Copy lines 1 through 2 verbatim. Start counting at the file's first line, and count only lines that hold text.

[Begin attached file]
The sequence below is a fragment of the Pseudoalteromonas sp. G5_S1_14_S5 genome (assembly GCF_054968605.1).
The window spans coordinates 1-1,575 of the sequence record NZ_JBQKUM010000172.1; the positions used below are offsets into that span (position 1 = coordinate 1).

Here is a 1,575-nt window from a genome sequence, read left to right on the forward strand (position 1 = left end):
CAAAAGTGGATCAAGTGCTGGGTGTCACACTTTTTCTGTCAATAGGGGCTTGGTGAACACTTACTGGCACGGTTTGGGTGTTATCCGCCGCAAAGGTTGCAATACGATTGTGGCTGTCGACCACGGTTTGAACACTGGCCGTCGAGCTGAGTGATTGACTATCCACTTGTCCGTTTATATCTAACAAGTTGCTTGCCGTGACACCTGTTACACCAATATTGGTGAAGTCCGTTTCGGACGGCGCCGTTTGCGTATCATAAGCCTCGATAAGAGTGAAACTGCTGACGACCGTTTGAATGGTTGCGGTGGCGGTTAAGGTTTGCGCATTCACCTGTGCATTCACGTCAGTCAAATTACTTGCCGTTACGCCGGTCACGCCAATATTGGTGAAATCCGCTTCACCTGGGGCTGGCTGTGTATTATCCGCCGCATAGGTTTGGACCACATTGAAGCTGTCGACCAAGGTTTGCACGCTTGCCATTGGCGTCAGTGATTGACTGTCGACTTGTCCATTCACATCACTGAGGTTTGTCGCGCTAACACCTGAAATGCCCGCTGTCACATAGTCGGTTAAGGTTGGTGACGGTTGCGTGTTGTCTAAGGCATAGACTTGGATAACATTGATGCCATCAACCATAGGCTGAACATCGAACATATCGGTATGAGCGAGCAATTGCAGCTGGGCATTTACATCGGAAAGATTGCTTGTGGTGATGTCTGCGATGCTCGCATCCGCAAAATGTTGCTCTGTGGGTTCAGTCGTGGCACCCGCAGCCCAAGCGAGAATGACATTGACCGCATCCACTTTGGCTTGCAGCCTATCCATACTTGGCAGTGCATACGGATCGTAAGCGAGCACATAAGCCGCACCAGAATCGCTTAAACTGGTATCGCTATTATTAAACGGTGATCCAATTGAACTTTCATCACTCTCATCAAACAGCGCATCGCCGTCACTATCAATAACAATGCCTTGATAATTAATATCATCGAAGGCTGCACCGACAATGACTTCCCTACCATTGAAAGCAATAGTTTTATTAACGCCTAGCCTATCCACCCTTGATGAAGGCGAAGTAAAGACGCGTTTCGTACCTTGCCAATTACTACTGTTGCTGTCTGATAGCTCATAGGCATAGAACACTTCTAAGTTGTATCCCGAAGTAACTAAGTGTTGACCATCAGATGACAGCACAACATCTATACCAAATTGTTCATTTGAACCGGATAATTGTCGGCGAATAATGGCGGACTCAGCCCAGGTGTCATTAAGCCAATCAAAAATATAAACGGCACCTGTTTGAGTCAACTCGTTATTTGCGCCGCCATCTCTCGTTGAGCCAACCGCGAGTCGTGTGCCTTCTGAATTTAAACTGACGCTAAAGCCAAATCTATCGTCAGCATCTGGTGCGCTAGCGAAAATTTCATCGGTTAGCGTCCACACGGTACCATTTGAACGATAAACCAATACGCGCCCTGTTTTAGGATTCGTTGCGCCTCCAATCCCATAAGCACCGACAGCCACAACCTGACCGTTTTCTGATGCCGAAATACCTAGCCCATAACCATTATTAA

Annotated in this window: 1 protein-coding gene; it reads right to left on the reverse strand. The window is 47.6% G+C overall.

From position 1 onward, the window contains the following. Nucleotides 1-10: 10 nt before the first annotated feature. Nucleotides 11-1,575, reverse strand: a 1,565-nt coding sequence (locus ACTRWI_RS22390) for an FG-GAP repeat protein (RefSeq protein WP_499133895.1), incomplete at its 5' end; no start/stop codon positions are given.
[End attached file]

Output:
The sequence below is a fragment of the Pseudoalteromonas sp. G5_S1_14_S5 genome (assembly GCF_054968605.1).
The window spans coordinates 1-1,575 of the sequence record NZ_JBQKUM010000172.1; the positions used below are offsets into that span (position 1 = coordinate 1).